Government’s Giant Mine remediation plan would leave site hazardous

by Dianne Saxe on June 20, 2013

The Mackenzie Valley Environmental Impact Review Board has released a stinging decision on the federal and territorial governments’ proposed remedial plan for the grossly contaminated Giant Mine site in Yellowknife, under s. 128 of the Mackenzie Valley Resource Management Act.

The Giant Mine site is probably the largest, most dangerous, the most expensive contaminated site in Canada. It is located inside the City of Yellowknife. Its underground chambers and stopes contain over 237,000 tonnes of water soluble arsenic trioxide, and there are 13.5 million tonnes of contaminated tailings spread over 95 hectares (approximately 175 football fields).

The remedial plan came from the Giant Mine Remediation Directorate, led by the federal department Aboriginal Affairs and Northern Development Canada (AANDC) and the Government of the Northwest Territories. In essence, they proposed to freeze the ground around the mine “forever”, to demolish 100 buildings and cover the tailings, and to pump partially treated arsenic-contaminated water deep into Great Slave Lake.  The Directorate described its plan as:

  • “This is a clean-up the surface project.
  • This is a stabilize and secure the underground project.
  • This is a maintain & monitor for health & safety project.”

The Review Board found that the proposed Giant Mine Remediation Project IS likely to cause significant cumulative adverse impacts, and that significant public concern about the plan was justified. To mitigate these impacts, the Board has ordered the Developer (essentially, the federal taxpayer) to:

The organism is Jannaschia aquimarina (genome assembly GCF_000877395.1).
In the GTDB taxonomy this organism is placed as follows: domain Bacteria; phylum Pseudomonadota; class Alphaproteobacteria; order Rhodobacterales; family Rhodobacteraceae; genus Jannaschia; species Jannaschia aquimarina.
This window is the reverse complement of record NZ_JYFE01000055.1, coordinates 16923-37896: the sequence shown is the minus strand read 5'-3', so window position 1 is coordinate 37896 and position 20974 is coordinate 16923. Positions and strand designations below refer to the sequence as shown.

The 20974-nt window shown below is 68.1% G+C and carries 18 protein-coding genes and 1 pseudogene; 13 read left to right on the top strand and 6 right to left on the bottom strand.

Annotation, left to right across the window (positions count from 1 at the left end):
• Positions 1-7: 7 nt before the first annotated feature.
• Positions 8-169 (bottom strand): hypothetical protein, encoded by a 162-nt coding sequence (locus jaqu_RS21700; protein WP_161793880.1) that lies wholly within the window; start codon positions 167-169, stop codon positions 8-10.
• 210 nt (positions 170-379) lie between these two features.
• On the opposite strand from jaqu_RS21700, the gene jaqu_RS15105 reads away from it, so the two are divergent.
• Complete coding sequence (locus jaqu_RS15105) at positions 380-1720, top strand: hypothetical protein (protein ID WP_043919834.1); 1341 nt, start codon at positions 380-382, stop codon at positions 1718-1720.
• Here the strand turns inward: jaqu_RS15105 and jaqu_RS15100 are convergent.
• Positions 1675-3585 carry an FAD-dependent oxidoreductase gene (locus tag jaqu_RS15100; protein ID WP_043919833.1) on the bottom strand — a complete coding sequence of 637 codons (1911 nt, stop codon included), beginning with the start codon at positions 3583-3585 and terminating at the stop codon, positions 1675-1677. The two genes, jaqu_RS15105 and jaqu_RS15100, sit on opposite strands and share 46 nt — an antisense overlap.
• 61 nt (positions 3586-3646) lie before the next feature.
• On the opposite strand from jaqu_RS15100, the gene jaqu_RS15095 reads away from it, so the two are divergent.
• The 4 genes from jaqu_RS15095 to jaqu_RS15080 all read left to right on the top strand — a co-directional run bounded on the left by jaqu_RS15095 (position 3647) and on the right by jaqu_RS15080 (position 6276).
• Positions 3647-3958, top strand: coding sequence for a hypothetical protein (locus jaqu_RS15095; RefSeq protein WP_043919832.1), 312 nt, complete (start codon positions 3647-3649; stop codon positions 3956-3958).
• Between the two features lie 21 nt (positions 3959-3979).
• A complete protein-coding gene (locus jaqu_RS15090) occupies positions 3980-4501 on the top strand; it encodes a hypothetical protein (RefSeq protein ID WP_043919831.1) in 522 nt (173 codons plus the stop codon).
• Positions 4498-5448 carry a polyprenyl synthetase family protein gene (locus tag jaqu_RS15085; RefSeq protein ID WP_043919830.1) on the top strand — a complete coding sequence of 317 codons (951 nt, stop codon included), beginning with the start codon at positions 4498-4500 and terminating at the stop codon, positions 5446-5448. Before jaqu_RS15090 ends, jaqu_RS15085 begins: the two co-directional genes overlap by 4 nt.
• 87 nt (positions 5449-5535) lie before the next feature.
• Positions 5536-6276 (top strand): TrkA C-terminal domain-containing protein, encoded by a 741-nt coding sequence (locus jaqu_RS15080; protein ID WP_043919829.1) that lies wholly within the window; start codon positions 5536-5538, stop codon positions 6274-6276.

1. Treat the contaminated water to a drinking water standard before it is pumped to the lake;
  2. Reduce the Project timeframe from perpetuity to 100 years, i.e. to find a permanent solution;
  3. Fund and facilitate research in emerging technologies towards that permanent solution;
  4. Investigate long-term funding options, instead of relying on perpetual annual appropriations by Parliament;
  5. Set up a multi-stakeholder group to provide independent oversight;
  6. Do more studies, including a comprehensive risk assessment and human health risk assessment;
  7. Do better monitoring of the impact on human health;
  8. Divert a  nearby creek that sometimes floods the site; and
  9. Hold an independent review of the Project every 20 years to evaluate its effectiveness and decide if a better approach is available.

The federal Environmental Commissioner had already warned that the federal government’s estimate for the Giant Mine site cleanup was insufficient, a factor emphasizing the inadequacy of current financial assurance requirements for ongoing environmental risks. The bigger question is: why did our government allow this disaster to be created in the first place? Especially without financial assurance! What other financial and environmental disasters are waiting to explode in current and proposed resource projects? Is this why the Minister of Natural Resources has finally proposed to increase financial assurance for offshore drilling?

Will we ever learn?

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